In its sense, then, anathema is a nasty word, and in common usage it is typically constrained into a particular phrasing: X is anathema to Y. It looks like an adjective, and yet dictionaries tell us it is a noun. I suspect that in the minds of many users it is actually an adjective, but that’s not the official edict. One must take it as an article of faith that it faithfully has no article.

Its origin is not actually nasty. The Greek word ἀνάθεμα does mean ‘an accursed thing’, but it comes to that as ‘a thing devoted to evil’, and that is because in origin it just means ‘a thing devoted’ – that is to say, ‘a thing set up’ (up to the gods). The ana is the same as in anagram and anachronism (it means ‘up’) and the thema comes ultimately from the verb τιθέναι tithenai ‘put, set, place’ (and yes, it is related to our word theme). So somehow from ‘set up’ it has come to mean a version of ‘sent down’.

I think Anathema would make a good name for a heavy metal group (I do not mean like actinide and lanthanide). And in fact there is a band of that name who formerly fit into the doom and death metal genres, but now play music that is more in the alternative and progressive genres. Which is kind of funny, because some of the songs they’re playing now would be anathema to many death metal fans. (I leave it to you to YouTube them or not.)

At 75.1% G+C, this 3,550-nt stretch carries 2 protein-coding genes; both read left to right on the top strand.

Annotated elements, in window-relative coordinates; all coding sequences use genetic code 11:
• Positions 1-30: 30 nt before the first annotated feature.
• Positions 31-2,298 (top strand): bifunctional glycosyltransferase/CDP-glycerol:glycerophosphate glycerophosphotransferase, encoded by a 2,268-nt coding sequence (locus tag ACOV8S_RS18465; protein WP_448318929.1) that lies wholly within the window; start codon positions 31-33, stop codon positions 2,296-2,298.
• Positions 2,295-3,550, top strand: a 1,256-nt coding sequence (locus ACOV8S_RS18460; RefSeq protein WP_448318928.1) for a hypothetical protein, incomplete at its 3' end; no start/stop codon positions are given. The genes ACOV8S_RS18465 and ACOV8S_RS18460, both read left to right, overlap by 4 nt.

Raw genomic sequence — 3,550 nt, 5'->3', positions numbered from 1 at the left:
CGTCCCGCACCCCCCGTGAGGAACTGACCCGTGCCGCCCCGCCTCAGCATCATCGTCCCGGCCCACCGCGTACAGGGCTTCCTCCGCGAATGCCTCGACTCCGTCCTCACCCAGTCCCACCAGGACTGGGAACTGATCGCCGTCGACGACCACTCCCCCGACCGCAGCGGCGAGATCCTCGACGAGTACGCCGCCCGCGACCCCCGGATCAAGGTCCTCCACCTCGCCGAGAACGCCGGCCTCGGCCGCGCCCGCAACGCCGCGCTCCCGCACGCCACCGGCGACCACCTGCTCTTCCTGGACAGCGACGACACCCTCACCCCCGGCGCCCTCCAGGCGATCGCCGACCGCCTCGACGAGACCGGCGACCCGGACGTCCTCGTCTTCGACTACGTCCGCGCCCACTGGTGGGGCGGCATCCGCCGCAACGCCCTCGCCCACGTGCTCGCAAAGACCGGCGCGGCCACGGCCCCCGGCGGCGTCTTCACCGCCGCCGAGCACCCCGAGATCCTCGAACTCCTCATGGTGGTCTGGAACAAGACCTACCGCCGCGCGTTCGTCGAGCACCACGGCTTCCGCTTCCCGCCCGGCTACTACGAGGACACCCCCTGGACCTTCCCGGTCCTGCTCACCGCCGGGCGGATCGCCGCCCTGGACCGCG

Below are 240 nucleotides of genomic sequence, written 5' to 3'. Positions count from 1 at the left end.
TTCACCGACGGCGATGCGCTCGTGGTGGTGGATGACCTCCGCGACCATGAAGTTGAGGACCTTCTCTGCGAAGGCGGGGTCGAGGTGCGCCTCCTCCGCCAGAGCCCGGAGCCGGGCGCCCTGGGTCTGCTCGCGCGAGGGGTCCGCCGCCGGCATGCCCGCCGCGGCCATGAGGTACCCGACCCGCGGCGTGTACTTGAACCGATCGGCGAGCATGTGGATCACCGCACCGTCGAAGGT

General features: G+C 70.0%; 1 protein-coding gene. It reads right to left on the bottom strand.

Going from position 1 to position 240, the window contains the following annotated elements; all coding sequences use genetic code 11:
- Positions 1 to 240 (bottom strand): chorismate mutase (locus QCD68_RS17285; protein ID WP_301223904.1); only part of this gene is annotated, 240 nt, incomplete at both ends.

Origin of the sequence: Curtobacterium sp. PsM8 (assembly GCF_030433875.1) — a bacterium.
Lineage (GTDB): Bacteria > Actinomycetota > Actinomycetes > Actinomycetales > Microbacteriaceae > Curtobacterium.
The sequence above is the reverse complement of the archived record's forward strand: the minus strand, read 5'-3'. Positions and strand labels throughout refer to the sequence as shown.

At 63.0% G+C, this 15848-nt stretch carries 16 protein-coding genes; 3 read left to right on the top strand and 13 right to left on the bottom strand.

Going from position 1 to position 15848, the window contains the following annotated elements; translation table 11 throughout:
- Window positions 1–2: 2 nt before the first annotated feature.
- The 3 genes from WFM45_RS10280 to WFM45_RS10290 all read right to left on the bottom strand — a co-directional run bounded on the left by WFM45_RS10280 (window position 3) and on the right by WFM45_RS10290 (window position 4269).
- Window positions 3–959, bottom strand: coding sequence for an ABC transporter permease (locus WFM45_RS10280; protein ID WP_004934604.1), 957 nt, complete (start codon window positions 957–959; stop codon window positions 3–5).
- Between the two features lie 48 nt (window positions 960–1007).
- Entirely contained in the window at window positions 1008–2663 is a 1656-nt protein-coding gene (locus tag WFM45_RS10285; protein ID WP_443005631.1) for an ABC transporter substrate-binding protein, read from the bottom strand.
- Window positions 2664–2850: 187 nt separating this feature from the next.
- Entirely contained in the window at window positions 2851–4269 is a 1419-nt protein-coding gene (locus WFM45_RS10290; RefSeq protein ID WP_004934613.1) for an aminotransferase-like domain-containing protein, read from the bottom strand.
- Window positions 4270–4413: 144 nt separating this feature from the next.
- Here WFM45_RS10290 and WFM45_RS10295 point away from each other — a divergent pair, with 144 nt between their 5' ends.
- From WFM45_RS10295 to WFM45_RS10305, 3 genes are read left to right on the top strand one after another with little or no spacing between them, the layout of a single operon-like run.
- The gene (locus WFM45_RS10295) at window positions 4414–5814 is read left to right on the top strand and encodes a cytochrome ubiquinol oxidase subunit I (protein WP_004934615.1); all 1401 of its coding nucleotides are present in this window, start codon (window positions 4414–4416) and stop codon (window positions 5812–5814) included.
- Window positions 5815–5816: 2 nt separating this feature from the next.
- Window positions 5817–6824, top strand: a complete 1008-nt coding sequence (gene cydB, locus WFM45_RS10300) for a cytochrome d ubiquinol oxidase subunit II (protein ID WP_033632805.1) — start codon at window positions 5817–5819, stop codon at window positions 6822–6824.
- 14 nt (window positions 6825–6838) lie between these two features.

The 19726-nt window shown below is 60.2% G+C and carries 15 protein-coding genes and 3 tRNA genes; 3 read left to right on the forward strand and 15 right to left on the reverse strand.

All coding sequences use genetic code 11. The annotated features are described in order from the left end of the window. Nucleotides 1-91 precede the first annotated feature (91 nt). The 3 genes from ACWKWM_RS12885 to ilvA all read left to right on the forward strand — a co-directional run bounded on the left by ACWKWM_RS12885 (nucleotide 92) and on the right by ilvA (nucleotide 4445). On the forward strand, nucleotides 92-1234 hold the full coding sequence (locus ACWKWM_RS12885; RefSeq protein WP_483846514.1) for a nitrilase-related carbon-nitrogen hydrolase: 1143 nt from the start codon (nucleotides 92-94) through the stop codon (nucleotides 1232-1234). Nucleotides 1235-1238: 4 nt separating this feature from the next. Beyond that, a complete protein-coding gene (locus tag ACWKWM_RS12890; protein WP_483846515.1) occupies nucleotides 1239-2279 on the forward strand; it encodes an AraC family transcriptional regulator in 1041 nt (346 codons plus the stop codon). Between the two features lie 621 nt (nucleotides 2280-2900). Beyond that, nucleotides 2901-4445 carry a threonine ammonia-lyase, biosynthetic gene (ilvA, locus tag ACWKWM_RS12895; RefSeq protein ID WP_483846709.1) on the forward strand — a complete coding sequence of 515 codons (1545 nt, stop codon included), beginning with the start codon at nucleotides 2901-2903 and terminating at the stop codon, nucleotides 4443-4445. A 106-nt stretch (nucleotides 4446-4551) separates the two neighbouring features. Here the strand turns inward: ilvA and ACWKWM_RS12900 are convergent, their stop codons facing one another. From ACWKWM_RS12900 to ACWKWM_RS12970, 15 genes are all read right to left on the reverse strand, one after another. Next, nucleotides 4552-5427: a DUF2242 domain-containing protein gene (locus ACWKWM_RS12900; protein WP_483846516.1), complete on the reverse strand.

But how does the word feel to you? Iva Cheung, who suggested tasting this word and who has posted a cartoon about it on her blog, finds that the open vowels and the reminiscence of the pattern in ethereal make the word more pleasant in form than in sense. I find that it has a taste of anthem, which has a positive solemnity to it, but I find also that under the influence of its sense the word seems to hiss like a fork-tongued demonic creature – funny how nasty a sound can seem to be if you wish to hear it in that light. The sounds are all so soft, but the sentence so harsh: like the rustling of silk as a robed hand is raised to point to the door through which a person is to be ejected.

Such a contradictory word. And such a word of contradiction and malediction. But your judgement of its flavour is entirely up to you: you are the anathematician.

One response to “anathema

  1. Pingback: Anathema | Iva Cheung